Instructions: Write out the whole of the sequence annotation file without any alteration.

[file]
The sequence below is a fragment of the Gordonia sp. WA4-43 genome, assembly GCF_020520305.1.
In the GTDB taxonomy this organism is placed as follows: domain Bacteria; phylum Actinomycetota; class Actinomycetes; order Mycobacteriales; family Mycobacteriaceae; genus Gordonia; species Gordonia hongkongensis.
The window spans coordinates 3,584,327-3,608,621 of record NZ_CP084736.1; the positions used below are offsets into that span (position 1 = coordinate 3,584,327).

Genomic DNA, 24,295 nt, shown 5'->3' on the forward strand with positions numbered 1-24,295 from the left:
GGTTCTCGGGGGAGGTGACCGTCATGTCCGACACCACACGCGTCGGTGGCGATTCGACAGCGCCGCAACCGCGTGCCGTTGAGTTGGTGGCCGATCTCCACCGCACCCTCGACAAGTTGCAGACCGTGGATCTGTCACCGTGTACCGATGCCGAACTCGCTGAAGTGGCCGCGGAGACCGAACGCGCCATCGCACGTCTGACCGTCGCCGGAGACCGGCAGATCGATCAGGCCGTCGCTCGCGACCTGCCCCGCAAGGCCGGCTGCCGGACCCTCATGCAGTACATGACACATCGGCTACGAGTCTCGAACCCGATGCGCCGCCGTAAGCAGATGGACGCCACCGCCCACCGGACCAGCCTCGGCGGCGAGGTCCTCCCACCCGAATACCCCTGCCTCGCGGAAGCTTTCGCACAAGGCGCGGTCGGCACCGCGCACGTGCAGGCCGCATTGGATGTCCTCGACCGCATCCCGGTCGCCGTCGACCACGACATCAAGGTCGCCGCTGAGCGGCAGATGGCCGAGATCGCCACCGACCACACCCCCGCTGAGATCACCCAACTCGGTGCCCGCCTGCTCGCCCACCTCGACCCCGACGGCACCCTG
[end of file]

The sequence below is a fragment of the Gordonia sp. WA4-43 genome, assembly GCF_020520305.1.
In the GTDB taxonomy this organism is placed as follows: domain Bacteria; phylum Actinomycetota; class Actinomycetes; order Mycobacteriales; family Mycobacteriaceae; genus Gordonia; species Gordonia hongkongensis.
The window spans coordinates 3,584,327-3,608,621 of record NZ_CP084736.1; the positions used below are offsets into that span (position 1 = coordinate 3,584,327).

Genomic DNA, 24,295 nt, shown 5'->3' on the forward strand with positions numbered 1-24,295 from the left:
GGTTCTCGGGGGAGGTGACCGTCATGTCCGACACCACACGCGTCGGTGGCGATTCGACAGCGCCGCAACCGCGTGCCGTTGAGTTGGTGGCCGATCTCCACCGCACCCTCGACAAGTTGCAGACCGTGGATCTGTCACCGTGTACCGATGCCGAACTCGCTGAAGTGGCCGCGGAGACCGAACGCGCCATCGCACGTCTGACCGTCGCCGGAGACCGGCAGATCGATCAGGCCGTCGCTCGCGACCTGCCCCGCAAGGCCGGCTGCCGGACCCTCATGCAGTACATGACACATCGGCTACGAGTCTCGAACCCGATGCGCCGCCGTAAGCAGATGGACGCCACCGCCCACCGGACCAGCCTCGGCGGCGAGGTCCTCCCACCCGAATACCCCTGCCTCGCGGAAGCTTTCGCACAAGGCGCGGTCGGCACCGCGCACGTGCAGGCCGCATTGGATGTCCTCGACCGCATCCCGGTCGCCGTCGACCACGACATCAAGGTCGCCGCTGAGCGGCAGATGGCCGAGATCGCCACCGACCACACCCCCGCTGAGATCACCCAACTCGGTGCCCGCCTGCTCGCCCACCTCGACCCCGACGGCACCCTG